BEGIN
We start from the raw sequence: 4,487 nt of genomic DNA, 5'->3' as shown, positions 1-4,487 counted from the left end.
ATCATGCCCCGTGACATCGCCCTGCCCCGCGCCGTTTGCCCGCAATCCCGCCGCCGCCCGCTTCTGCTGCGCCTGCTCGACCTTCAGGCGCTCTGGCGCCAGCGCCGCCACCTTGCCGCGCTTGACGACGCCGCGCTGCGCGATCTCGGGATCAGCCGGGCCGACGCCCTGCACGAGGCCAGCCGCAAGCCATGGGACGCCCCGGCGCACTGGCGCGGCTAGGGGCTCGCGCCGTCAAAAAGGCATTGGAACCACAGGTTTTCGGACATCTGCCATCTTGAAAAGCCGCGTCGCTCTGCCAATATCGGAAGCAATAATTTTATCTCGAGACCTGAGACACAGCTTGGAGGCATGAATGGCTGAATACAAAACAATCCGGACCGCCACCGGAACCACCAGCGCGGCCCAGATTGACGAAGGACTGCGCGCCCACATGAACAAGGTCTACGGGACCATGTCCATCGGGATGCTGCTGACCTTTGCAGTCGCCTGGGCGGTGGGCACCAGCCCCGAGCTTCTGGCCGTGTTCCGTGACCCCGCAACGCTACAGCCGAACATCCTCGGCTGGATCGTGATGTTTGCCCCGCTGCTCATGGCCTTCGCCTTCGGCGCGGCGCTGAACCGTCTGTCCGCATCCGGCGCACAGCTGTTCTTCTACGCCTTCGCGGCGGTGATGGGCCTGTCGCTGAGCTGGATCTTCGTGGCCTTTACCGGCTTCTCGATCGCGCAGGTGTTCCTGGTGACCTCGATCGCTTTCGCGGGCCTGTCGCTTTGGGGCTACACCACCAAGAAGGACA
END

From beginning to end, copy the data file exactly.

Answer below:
We start from the raw sequence: 4,487 nt of genomic DNA, 5'->3' as shown, positions 1-4,487 counted from the left end.
ATCATGCCCCGTGACATCGCCCTGCCCCGCGCCGTTTGCCCGCAATCCCGCCGCCGCCCGCTTCTGCTGCGCCTGCTCGACCTTCAGGCGCTCTGGCGCCAGCGCCGCCACCTTGCCGCGCTTGACGACGCCGCGCTGCGCGATCTCGGGATCAGCCGGGCCGACGCCCTGCACGAGGCCAGCCGCAAGCCATGGGACGCCCCGGCGCACTGGCGCGGCTAGGGGCTCGCGCCGTCAAAAAGGCATTGGAACCACAGGTTTTCGGACATCTGCCATCTTGAAAAGCCGCGTCGCTCTGCCAATATCGGAAGCAATAATTTTATCTCGAGACCTGAGACACAGCTTGGAGGCATGAATGGCTGAATACAAAACAATCCGGACCGCCACCGGAACCACCAGCGCGGCCCAGATTGACGAAGGACTGCGCGCCCACATGAACAAGGTCTACGGGACCATGTCCATCGGGATGCTGCTGACCTTTGCAGTCGCCTGGGCGGTGGGCACCAGCCCCGAGCTTCTGGCCGTGTTCCGTGACCCCGCAACGCTACAGCCGAACATCCTCGGCTGGATCGTGATGTTTGCCCCGCTGCTCATGGCCTTCGCCTTCGGCGCGGCGCTGAACCGTCTGTCCGCATCCGGCGCACAGCTGTTCTTCTACGCCTTCGCGGCGGTGATGGGCCTGTCGCTGAGCTGGATCTTCGTGGCCTTTACCGGCTTCTCGATCGCGCAGGTGTTCCTGGTGACCTCGATCGCTTTCGCGGGCCTGTCGCTTTGGGGCTACACCACCAAGAAGGACA